Half an hour, half a dozen questions. Martin Scorsese He knows what he’s talking about, but, above all, he talks about what he knows. And a lot. The director completed the presentation ‘urbe, orbi et global zoom’ of ‘The Moon Killers’ and he did it from the sofa at home. Advantages of traveling on the internet. The film that premieres this Friday after its presentation at the last edition of Cannes is destined to mark the year, the awards season and, for that matter, the decade. This one we stepped on and some others. Not only is it a revision of a genre as classic as ‘western‘ but, by the way, it seems like a declaration of love for cinema as a means of expression, as a way of transforming consciences and, while we’re at it, as art. Whatever the latter is.
“It’s a matter of trust and love,” says Scorsese to explain two things. On the one hand, the relationship between the two characters around which the film revolves: that of the careerist Ernest Burkhart whom he plays Leonardo DiCaprio and that of the native Osage Mollie who is in charge Lily Gladston. And on the other hand, his own relationship with Robert De Niro to which he is united by an entire life (more than 50 years) since, not necessarily early childhood. “He’s the only one who really knows where I come from: the people I met and that kind of stuff. Some of them, by the way, still alive. I know his old friends. And we had a real proving ground in the ’70s where we tried everything and discovered that we trusted each other. It’s about trust and love.” But, in truth, there is a third issue that the sentence that begins the paragraph attests to: Scorsese’s own conception of cinema. He didn’t say this, but as if he did.
Scorsese says that his first idea (his and DiCaprio’s own) was to make a kind of ‘thriller’ where the white man disguised as an FBI agent arrived at the scene of the crime and there, to no one’s surprise, discovered the murderers. and redeemed everyone. But who were these criminals? And here things got complicated to the point of completely changing the intention and direction of the film. In fact, DiCaprio handed over the role of agent to Jesse Plemons because it wasn’t about that anymore. “I understood that it was not about finding the culprit, who did it, but rather who did not do it… The history of the Osage is a story of complicity; it is a story of sin by omission: silent complicity of all”.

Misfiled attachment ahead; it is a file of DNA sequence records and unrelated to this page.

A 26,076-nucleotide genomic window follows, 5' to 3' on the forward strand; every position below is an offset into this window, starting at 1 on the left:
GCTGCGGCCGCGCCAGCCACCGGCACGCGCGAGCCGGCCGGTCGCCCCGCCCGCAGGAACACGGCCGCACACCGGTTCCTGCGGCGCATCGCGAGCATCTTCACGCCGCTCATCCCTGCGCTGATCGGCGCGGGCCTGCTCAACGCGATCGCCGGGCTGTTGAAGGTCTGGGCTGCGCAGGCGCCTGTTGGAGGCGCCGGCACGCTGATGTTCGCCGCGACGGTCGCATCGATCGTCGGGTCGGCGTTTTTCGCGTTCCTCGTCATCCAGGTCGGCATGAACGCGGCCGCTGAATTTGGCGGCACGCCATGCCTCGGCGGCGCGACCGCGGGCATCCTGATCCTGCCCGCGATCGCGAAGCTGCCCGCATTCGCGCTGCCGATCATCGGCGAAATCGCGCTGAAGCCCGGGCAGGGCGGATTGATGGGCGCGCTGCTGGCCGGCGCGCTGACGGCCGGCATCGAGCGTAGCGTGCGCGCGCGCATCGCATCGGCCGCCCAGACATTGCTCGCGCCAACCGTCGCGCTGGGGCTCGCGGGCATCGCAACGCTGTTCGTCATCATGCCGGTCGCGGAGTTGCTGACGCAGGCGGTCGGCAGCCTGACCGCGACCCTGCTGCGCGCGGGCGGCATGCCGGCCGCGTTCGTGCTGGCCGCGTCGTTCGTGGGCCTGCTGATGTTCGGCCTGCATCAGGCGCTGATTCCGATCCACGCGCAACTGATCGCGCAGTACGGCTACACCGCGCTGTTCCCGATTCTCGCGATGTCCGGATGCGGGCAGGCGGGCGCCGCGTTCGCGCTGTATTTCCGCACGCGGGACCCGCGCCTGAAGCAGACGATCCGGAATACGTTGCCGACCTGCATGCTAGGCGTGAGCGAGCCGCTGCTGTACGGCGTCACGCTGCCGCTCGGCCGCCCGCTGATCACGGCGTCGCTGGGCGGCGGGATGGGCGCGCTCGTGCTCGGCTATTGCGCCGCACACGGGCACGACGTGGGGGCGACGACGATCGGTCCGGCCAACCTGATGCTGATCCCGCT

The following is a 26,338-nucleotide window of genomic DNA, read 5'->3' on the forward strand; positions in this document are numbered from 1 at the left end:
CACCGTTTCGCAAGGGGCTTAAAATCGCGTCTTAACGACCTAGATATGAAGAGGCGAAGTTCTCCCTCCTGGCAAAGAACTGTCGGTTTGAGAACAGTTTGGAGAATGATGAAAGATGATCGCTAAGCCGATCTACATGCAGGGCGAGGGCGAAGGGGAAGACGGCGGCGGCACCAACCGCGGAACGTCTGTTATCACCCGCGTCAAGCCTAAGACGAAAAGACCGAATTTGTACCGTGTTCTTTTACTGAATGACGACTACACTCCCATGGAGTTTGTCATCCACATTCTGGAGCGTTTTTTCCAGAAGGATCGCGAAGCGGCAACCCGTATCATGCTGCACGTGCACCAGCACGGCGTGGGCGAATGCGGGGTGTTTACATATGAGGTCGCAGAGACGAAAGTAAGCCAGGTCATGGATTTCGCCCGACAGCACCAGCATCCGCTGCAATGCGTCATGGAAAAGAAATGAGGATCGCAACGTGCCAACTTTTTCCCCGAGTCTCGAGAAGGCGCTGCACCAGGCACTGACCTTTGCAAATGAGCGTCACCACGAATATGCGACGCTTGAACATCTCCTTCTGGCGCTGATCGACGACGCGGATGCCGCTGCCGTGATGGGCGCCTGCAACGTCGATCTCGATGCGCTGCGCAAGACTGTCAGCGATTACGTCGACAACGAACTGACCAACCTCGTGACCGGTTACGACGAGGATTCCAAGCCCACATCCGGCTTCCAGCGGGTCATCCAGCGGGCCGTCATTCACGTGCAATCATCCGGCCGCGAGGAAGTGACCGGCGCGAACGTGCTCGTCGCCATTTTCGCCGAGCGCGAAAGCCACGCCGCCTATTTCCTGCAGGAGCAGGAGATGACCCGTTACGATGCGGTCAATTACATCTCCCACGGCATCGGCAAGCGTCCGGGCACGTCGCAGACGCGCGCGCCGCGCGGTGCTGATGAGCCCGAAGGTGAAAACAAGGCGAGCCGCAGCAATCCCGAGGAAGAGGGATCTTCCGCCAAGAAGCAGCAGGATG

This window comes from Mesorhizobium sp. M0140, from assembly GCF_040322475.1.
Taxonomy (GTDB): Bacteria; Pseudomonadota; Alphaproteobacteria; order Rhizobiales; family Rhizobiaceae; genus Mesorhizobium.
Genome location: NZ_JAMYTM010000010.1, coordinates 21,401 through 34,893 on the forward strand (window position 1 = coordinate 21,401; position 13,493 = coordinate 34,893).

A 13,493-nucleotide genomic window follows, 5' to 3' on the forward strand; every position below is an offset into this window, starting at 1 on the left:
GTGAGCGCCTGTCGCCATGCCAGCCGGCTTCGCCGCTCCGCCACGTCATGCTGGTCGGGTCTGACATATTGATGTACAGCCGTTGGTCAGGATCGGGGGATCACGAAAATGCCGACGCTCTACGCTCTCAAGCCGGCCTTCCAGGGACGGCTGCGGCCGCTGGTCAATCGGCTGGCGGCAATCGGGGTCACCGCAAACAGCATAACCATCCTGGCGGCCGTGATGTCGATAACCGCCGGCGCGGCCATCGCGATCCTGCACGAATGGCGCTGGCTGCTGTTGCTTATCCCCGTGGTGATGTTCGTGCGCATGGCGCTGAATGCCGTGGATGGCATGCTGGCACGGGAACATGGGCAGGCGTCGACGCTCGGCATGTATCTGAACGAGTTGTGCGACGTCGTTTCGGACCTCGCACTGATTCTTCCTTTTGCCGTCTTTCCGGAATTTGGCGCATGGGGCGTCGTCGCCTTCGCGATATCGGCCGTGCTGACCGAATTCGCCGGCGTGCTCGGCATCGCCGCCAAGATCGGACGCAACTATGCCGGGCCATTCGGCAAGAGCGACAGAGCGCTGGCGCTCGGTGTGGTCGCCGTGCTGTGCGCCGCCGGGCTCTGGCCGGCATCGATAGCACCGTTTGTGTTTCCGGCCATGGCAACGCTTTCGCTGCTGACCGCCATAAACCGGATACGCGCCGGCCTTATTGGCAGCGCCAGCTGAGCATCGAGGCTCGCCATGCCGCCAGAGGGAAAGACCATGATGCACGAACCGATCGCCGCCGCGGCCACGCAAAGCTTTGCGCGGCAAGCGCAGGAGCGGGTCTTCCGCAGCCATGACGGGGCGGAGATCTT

And here it is worth stopping to find the meaning of what for Scorsese and his film is something more than just basic; It is the root of everything. What David Grann tells in the book on which the film is based is the story of a plunder, yes, but a very particular one; unprecedented in its own way and yet exemplary in the way it portrays the greed that fuels colonialism in any of its forms. In 1872, the Osage tribe decided, tired of going from one place to another, to buy themselves a reservation. As fate would have it, the Oklahoma land they acquired held an unthinkable secret: oil. And so, for a time in the 1920s, they became the richest people on the planet. They lived in sumptuous houses, they got luxurious cars and, what’s the matter, they employed white servants.
Scorsese’s story begins with William ‘King’ Hale (De Niro), a white rancher who befriended the Osage and gained their trust to, in effect, try to take everything from them. To do this, he encouraged his nephew (DiCaprio) to marry an Osage woman (Gladstone). “What made us rethink everything is that, despite everything, they loved each other. He won [hemos llegado] his trust and his love,” says Scorsese, and he says it because it was then that the film changed completely, gained in complexity and truth, and the multiple conversations held with the heirs of the ‘Reign of Terror’ (that’s what that period was called) finally acquired meaning. Remember, it is believed that more than 100 Osage were murdered in total (and most of the crimes remain unsolved). DiCaprio’s character loved her wife, we said, just at the same time that he was planning to murder her. As contradictory as real life. “The question is not who was complicit, but who was not,” concludes the director.